Today’s Climate Resilient Stormwater Management Infrastructure Turns to the Cloud
Date & Time
Tuesday, September 14, 2021, 1:00 PM - 1:30 PM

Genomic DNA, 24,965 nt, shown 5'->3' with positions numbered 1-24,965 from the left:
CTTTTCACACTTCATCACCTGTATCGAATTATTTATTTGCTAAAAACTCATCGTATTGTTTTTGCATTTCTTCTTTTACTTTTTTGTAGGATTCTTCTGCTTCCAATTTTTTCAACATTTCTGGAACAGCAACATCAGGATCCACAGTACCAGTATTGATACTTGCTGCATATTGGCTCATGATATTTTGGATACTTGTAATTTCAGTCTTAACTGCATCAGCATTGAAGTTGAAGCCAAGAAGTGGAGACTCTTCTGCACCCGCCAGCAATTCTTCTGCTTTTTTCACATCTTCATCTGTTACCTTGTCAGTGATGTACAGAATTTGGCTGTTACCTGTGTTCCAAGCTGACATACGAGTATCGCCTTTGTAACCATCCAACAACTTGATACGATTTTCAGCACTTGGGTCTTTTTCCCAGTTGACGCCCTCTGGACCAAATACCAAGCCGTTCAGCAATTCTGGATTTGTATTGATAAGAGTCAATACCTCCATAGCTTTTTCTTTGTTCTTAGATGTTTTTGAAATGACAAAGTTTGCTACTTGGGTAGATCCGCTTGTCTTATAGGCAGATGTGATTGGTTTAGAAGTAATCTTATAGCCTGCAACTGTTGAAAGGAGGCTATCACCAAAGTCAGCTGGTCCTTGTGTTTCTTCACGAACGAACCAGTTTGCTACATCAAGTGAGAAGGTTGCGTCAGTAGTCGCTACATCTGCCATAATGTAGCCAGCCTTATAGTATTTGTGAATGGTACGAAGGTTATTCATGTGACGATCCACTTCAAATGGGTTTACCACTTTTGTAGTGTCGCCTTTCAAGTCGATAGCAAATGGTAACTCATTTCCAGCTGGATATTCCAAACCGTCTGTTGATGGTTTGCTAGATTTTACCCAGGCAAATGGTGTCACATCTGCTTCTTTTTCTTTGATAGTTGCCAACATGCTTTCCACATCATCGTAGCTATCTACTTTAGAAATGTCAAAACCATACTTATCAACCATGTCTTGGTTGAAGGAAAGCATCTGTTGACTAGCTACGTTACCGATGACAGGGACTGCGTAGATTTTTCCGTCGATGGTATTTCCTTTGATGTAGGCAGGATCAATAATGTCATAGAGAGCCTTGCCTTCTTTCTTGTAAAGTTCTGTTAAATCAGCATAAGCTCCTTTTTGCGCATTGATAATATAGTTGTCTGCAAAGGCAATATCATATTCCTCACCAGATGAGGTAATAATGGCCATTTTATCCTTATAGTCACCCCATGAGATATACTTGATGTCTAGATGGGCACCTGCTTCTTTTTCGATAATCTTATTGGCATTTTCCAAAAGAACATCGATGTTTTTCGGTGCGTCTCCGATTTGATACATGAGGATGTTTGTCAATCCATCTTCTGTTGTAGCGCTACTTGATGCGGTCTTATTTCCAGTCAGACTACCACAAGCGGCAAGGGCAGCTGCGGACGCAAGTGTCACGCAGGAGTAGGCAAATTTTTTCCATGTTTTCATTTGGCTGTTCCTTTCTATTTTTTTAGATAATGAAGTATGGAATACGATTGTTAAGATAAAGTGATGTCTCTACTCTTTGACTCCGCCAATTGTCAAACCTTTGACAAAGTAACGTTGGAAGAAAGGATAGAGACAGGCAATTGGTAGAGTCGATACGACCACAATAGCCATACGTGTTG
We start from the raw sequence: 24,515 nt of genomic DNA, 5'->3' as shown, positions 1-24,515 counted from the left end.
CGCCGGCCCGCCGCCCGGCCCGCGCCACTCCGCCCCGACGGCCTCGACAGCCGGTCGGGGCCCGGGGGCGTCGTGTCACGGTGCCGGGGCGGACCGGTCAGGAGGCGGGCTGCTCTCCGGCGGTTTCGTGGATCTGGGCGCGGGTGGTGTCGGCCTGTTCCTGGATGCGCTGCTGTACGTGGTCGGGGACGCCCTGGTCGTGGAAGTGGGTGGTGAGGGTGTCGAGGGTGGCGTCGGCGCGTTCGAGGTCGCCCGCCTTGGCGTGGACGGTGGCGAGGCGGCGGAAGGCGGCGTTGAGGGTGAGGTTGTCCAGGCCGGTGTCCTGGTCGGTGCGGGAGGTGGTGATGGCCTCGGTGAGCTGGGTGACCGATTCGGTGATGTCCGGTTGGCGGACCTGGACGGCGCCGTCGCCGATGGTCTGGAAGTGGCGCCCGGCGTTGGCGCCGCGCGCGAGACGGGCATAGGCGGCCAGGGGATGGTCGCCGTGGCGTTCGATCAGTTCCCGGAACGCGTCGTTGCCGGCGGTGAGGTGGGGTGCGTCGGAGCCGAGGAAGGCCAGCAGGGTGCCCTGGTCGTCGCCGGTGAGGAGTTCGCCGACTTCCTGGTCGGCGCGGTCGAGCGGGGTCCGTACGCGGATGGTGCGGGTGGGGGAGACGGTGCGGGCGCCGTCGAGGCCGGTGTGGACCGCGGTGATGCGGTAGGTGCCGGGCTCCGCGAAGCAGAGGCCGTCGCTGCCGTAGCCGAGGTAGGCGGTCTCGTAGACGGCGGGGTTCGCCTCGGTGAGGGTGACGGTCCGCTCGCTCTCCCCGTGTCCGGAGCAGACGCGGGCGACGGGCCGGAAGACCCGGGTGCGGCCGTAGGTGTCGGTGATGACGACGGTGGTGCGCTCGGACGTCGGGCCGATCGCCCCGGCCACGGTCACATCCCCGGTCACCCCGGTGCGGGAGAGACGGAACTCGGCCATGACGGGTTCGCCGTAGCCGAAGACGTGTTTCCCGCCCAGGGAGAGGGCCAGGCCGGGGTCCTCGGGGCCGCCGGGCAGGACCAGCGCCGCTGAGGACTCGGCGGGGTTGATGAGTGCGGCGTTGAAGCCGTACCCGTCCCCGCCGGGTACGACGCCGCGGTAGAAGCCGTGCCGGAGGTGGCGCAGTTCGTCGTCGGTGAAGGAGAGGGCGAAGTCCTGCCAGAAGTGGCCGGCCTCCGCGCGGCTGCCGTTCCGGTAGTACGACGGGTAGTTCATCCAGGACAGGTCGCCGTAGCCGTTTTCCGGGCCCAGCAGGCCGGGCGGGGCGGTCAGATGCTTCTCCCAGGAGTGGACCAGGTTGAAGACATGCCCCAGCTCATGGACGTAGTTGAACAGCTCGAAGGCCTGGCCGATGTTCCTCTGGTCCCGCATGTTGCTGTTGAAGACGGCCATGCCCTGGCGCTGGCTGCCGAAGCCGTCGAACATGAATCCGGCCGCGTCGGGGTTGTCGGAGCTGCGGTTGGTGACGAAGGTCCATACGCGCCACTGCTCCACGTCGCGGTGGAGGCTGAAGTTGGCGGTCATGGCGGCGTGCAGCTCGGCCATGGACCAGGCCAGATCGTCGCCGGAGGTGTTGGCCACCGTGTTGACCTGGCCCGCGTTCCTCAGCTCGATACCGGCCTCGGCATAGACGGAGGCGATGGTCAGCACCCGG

The developed world has fundamentally changed the hydrologic cycle by permanently converting natural areas to roadways, parking lots, and buildings. These impervious surfaces generate significant volumes of stormwater runoff, which in turn cause downstream flooding and erosion. Stormwater runoff carries pollutants such as nitrogen, phosphorous, bacteria and sediment that reduce the water quality and biodiversity in receiving streams and water bodies. Surprisingly, all traditional stormwater management (SWM) modeling approaches utilize a “unit” hydrograph routing methodology. Essentially, the design of all traditional SWM practices assumes that all precipitation events last exactly 24 hours with a temporal rainfall distribution like that of a bell curve. This uni-storm distribution/duration design approach has caused unexpected/undesirable SWM facility performance during virtually all storm events. With climate change being our new reality, it is critical that we implement adaptable SWM systems if we are to have a sustainable future. Fortunately, the state of wireless connectivity and microcomputer technology make it now practical to precisely control the timing, volume, and rate of discharge from SWM facilities; thereby drastically increasing their performance. Smart SWM systems utilize artificial intelligence in the form of software to adapt SWM facility behavior to achieve desired performance goals, whether they be water quality, flood control and/or any combination of objectives. Smart SWM cloud-based control software ingests hyper-local precipitation forecast data (both rainfall quantity and temporal distribution) and adjusts SWM facility behavior in real time, including accounting for changes in forecast. Likewise, smart SWM facilities can maximize the opportunity for runoff reduction (via infiltration/evaporation) by retaining the runoff volume for the entire period of time between storm events. In so doing, smart SWM facilities also maximize pollutant reduction performance and opportunity for aquifer recharge and/or stormwater reuse. During most storm events smart SWM facilities release stored water in advance of the forecasted precipitation event in a volume equal to that necessary to fully capture the inflow from the storm event and at the lowest discharge rate possible. The timing of releases from smart SWM facilities are thereby offset from that of other portions of the watershed, which helps to reduce downstream erosion, flooding, and CSOs. During extreme precipitation events smart SWM facilities optimize their flood mitigation potential by actively managing their storage and discharge volumes in order to minimize discharge rate and total released volume during the wet weather event.